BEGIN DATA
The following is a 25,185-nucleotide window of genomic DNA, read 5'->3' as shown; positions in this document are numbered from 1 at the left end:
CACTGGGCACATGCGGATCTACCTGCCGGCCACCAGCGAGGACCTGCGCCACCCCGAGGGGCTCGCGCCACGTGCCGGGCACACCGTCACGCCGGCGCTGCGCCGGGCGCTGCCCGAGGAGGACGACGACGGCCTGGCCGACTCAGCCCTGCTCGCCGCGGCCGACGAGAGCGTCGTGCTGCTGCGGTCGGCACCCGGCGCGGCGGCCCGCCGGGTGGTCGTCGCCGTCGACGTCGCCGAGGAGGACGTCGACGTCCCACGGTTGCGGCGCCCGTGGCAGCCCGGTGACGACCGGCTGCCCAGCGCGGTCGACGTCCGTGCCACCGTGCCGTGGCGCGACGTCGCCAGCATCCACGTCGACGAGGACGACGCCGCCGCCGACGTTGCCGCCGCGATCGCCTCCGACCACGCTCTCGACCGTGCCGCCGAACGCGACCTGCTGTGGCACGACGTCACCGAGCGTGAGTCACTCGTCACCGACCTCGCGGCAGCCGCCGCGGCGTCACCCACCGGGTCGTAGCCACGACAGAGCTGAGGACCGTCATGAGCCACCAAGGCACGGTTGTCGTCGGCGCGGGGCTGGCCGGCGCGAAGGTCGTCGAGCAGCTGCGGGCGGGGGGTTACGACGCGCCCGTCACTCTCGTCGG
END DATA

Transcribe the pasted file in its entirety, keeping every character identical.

The following is a 25,185-nucleotide window of genomic DNA, read 5'->3' as shown; positions in this document are numbered from 1 at the left end:
CACTGGGCACATGCGGATCTACCTGCCGGCCACCAGCGAGGACCTGCGCCACCCCGAGGGGCTCGCGCCACGTGCCGGGCACACCGTCACGCCGGCGCTGCGCCGGGCGCTGCCCGAGGAGGACGACGACGGCCTGGCCGACTCAGCCCTGCTCGCCGCGGCCGACGAGAGCGTCGTGCTGCTGCGGTCGGCACCCGGCGCGGCGGCCCGCCGGGTGGTCGTCGCCGTCGACGTCGCCGAGGAGGACGTCGACGTCCCACGGTTGCGGCGCCCGTGGCAGCCCGGTGACGACCGGCTGCCCAGCGCGGTCGACGTCCGTGCCACCGTGCCGTGGCGCGACGTCGCCAGCATCCACGTCGACGAGGACGACGCCGCCGCCGACGTTGCCGCCGCGATCGCCTCCGACCACGCTCTCGACCGTGCCGCCGAACGCGACCTGCTGTGGCACGACGTCACCGAGCGTGAGTCACTCGTCACCGACCTCGCGGCAGCCGCCGCGGCGTCACCCACCGGGTCGTAGCCACGACAGAGCTGAGGACCGTCATGAGCCACCAAGGCACGGTTGTCGTCGGCGCGGGGCTGGCCGGCGCGAAGGTCGTCGAGCAGCTGCGGGCGGGGGGTTACGACGCGCCCGTCACTCTCGTCGG